I’ve finally found a few minutes before dinner to post a quick review of last night’s St David’s Day concert at St David’s Hall here in Cardiff.
I was very lucky with the tickets for this because when I first went on the on-line booking system there didn’t seem to be any blocks of good seats available, and I was hoping to go with a contingent of work colleagues and their partners. However, I was then distracted by work things and decided to try again later. When I logged on again, a set of front-row seats had mysteriously appeared. I snapped them all up for £20 quid each and had no problem finding buyers for them all. And so it was that we took our seats last night just a few feet from the edge of the stage for the performance, which was broadcast Live on BBC Radio 3.
The main item on the bill was the perennial Carmina Burana by Carl Orff, which accounted for the huge number of singers ranged up behind the stage. These included not only the BBC National Chorus of Wales (on the right of the stage) but also massed County Youth Choirs from all across the Principality (in the centre) and a choir of very young children from Ysgol Gymreig Pwll Coch to the left. The latter, I should say, in case I forget later, were absolutely terrific.
However, before the interval the divers choirs had a chance simply to listen to the BBC National Orchestra of Wales play Rhapsody on a Theme by Paganini, Op. 43 by Sergei Rachmaninov, featuring Welsh pianist Llŷr Williams. It was a pleasant enough warm-up, with flashes of virtuosic brilliance as well as lots of changes of mood, although I did think it took soloist and Orchestra quite a while to gel together. Incidentally, the “theme by Paganini” used as the basis of this piece is the same one that was used for the musical introduction to the South Bank Show, although I think quite a lot of people know that.
Anyway, it’s quite a short piece so the interval came up quickly. In the bar we found free Welsh cakes and bara brith, which was delicious, and 20 minutes later we were back in the hall for the main event.
The Carmina Burana is of course an extremely popular concert piece, but the fact that it’s so well known hasn’t resulted in it becoming a commonplace experience. It’s one of those works that can sound fresh and exciting no matter how many times you’ve heard it before. In fact, last night’s performance was gripping right from the start.
It’s probably a dangerous trick for a composer to use their best idea right at the start, but it works in this case. The opening O Fortuna made it clear to every one in the hall that we were in for a treat, as the sense of controlled power from the massed voices was quite spine-tingling. There’s only a problem with starting brilliantly if you can’t sustain it, but that’s not the case with the Carmina Burana. The text is taken from a curious collection of 13th century poems – mainly in ecclesiastical latin, but with smatterings of German and Provencal. Curious because, although they were written by monks, they are decidedly secular in subject matter including bawdy drinking songs and lewd lyrics about sexual lust. The music is quite varied too, using bits of plain chant alongside more modern-sounding sections. In other words, there are enough contrasts in both subject matter and musical style you keep you hooked all the way through; at least that what I felt.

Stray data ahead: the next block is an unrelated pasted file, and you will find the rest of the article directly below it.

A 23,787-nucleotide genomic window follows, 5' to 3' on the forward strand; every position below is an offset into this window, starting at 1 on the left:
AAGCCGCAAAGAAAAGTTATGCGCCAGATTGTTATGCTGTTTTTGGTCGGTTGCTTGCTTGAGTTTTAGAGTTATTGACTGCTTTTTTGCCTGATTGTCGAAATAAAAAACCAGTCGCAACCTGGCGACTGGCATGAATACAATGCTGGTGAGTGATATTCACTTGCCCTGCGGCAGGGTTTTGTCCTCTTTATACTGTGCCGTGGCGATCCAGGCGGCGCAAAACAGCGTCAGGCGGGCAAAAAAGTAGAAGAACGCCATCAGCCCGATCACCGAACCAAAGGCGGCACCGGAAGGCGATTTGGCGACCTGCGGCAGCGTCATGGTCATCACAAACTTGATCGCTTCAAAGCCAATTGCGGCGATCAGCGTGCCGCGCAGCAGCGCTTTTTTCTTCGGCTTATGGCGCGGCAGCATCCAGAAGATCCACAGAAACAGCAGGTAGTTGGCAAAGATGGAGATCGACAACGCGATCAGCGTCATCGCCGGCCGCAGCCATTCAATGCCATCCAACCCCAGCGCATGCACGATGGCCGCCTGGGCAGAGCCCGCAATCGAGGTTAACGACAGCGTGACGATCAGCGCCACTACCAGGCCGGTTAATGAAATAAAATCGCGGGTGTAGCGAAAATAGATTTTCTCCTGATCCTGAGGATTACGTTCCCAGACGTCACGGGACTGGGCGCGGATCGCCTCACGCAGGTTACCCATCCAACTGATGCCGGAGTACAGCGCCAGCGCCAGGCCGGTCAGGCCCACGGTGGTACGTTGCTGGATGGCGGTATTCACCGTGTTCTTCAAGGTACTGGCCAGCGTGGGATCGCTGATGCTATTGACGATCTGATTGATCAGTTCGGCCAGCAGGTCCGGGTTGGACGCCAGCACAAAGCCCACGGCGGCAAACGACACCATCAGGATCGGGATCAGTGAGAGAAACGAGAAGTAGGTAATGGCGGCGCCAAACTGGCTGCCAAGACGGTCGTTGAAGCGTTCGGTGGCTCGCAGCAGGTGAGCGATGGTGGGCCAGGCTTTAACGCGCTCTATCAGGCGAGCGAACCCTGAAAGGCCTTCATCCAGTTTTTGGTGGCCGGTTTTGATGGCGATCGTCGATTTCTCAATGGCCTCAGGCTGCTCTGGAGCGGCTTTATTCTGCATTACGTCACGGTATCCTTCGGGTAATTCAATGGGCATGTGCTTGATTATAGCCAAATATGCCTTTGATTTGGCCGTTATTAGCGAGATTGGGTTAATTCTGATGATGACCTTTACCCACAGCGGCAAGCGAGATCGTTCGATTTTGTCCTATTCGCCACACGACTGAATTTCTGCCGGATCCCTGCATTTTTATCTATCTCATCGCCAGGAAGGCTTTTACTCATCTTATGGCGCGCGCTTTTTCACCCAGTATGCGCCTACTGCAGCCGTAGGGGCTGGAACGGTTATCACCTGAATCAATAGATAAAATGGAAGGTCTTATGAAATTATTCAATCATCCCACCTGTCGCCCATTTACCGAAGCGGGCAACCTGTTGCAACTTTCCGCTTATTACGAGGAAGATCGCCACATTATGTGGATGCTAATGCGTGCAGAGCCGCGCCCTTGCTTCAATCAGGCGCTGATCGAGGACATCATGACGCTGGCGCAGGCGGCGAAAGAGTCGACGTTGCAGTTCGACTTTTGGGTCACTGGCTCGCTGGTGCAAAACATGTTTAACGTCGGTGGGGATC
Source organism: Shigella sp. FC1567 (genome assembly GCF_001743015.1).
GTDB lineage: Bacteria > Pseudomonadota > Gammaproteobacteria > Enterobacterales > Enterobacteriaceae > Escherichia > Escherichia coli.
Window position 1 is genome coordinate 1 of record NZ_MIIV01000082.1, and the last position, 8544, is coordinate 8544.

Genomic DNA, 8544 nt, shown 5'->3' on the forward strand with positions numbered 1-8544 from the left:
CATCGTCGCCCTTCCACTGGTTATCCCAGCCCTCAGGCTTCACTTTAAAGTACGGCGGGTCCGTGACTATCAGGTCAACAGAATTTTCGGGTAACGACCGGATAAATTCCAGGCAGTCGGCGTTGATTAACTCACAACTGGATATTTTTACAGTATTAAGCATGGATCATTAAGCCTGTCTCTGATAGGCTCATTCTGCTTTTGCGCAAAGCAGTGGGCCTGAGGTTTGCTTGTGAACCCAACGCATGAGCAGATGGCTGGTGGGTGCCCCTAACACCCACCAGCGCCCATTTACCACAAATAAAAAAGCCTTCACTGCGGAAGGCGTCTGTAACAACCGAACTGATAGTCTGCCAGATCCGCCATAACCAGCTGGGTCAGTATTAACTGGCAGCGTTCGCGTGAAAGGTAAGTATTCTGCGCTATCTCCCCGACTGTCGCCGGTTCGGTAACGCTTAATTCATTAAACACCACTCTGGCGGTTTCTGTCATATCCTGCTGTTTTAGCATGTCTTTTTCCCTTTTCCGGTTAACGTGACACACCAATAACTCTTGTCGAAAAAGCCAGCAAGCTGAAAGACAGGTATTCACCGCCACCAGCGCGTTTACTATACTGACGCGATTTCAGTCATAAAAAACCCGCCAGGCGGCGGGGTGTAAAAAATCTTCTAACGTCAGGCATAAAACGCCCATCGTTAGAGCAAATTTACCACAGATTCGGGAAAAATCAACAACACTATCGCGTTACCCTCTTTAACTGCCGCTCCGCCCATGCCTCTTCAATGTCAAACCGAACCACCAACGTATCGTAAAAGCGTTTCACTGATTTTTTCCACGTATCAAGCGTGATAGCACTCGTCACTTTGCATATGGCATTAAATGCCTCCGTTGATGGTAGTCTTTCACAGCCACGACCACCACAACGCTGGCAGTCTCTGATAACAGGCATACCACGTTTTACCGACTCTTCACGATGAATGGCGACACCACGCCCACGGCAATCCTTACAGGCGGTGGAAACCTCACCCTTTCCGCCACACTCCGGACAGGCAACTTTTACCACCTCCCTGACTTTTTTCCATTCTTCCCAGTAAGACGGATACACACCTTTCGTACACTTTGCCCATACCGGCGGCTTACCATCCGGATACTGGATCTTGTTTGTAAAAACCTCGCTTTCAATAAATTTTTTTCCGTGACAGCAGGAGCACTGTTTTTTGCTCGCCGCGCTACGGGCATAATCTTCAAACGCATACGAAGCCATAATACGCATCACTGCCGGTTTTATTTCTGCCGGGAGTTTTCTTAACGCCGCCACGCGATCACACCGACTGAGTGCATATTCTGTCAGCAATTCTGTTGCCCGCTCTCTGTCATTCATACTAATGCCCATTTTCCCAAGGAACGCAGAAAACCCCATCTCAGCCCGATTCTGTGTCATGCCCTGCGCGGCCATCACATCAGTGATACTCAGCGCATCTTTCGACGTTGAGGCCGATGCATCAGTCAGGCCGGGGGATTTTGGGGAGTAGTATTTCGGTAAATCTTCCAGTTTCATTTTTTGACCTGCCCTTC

As well as the massed choirs there are three solo vocalists, although the work isn’t shared equally. Baritone Christopher Maltman had by far the most to do and he certainly earned his crust. Soprano Sarah Tynan sang her pieces very nicely, especially when she was teamed up with the splendid children’s choir. Tenor Allan Clayton only had one piece to do – a song about a swan being roasted on a spit – but he didn’t fluff it when his chance finally came.
Conductor Andrew Litton (left) cut an engaging figure on the podium. Bouncing up and down with an energy that belied his rotund appearance I thought he looked like a cross between John Sessions and Jocky Wilson. He also kept the enormous orchestral and choral forces together quite superbly and managed to conjure up an excellent performance from all concerned. When we made it to a local restaurant after the performance we found him sitting just one table away. He’d certainly earned his dinner!
Carmina Burana ends with a recapitulation of the initial number O Fortuna – best known perhaps for being used in the film The Omen – after which much applause reverberated around the hall. Rightly so, as it was a really wonderful concert.
It didn’t end quite there, however. Since it was St David’s Day there was a final rendition of the Welsh National Anthem Hen Wlad Fy Nhadau which the audience joined in. With the massed choirs belting it out as if their lives depended on it I’m not sure how much we were heard on the Radio, but I can tell you that it sounded great inside the hall.